Please use this identifier to cite or link to this item: http://hdl.handle.net/2440/46793
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Type: Journal article
Title: Public goods and fairness
Author: Cullity, G.
Citation: Australasian Journal of Philosophy, 2008; 86(1):1-21
Publisher: Oxford Univ Press
Issue Date: 2008
ISSN: 0004-8402
1471-6828
Statement of
Responsibility: 
Garrett Cullity
Abstract: To what extent can we as a community legitimately require individuals to contribute to producing public goods? Most of us think that, at least sometimes, refusing to pay for a public good that you have enjoyed can involve a kind of ‘free riding’ that makes it wrong. But what is less clear is under exactly which circumstances this is wrong. To work out the answer to that, we need to know why it is wrong. I argue that when free riding is wrong, the reason is that it is unfair. That is not itself a very controversial claim. But spelling out why it is unfair allows us to see just which forms of free riding are wrong. Moreover, it supplies a basis from which some more controversial conclusions can be defended. Even if a public good is one that you have been given without asking for it or seeking it out, it can still be wrong not to be prepared to pay for it. It can be wrong not to be prepared to pay for public goods even when you do not receive them at all. And furthermore, it can be right to force you to do so.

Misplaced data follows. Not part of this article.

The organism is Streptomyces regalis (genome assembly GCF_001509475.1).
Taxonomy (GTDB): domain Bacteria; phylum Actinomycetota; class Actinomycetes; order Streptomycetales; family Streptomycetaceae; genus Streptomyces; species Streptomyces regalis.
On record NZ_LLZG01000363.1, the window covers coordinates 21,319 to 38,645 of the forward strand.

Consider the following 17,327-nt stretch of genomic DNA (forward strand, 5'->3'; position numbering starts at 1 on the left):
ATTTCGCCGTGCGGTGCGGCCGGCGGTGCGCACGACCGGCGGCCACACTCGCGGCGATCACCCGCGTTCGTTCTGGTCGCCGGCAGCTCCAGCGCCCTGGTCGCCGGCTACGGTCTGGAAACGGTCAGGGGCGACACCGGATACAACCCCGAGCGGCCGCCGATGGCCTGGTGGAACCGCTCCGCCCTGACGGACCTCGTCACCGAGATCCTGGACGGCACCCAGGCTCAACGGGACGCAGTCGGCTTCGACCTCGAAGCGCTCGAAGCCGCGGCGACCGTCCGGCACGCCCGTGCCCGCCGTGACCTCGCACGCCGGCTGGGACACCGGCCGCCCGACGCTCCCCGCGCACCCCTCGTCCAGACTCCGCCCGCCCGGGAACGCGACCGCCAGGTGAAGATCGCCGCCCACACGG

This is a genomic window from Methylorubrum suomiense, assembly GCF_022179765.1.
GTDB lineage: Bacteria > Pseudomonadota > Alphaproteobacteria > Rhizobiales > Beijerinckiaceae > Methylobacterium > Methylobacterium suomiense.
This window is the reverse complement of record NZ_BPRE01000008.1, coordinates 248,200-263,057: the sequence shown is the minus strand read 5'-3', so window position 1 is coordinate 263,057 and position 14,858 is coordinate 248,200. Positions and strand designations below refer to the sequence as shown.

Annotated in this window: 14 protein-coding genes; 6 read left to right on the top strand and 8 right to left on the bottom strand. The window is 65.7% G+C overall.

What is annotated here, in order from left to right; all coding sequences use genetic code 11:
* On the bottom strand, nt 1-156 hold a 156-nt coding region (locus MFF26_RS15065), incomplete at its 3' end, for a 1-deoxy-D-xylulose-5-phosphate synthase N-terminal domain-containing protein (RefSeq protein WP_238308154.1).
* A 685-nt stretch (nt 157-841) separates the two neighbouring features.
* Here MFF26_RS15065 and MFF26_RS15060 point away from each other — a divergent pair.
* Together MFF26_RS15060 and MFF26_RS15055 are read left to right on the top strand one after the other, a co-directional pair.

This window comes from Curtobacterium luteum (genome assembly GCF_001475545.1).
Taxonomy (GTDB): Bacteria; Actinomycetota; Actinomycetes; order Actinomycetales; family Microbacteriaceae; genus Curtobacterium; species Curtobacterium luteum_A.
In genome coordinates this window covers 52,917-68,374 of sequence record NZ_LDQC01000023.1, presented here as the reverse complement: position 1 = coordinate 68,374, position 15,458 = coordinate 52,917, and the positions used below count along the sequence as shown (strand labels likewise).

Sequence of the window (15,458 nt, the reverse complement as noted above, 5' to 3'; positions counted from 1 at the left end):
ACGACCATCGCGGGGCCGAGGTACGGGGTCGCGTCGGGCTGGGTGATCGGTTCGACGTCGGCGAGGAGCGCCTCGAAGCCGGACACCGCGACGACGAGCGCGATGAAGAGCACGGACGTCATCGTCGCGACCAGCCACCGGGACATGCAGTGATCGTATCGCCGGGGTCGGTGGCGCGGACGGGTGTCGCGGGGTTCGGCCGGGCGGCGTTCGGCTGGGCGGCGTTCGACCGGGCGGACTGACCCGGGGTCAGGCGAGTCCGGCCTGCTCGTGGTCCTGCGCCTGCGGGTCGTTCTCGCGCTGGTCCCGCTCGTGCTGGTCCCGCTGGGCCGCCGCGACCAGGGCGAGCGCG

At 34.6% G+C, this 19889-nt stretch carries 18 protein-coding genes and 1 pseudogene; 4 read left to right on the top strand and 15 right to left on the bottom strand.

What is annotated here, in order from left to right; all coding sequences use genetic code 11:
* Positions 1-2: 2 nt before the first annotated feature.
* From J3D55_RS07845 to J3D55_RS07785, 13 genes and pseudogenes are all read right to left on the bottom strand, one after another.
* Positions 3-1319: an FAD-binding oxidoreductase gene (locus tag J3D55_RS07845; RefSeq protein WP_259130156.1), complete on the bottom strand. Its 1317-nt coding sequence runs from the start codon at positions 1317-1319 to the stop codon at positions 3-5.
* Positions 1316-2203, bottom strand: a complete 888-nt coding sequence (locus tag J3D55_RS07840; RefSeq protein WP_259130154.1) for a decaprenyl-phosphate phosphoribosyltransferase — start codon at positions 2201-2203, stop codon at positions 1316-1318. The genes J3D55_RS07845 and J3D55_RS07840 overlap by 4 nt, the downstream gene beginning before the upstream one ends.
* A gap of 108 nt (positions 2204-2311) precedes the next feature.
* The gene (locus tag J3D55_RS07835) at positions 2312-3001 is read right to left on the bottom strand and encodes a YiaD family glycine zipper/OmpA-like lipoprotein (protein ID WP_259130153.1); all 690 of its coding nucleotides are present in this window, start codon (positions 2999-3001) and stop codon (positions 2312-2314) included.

Description: Copyright © 2008 Australasian Association of Philosophy
RMID: 0020080486
DOI: 10.1080/00048400701846491
Appears in Collections:Philosophy publications

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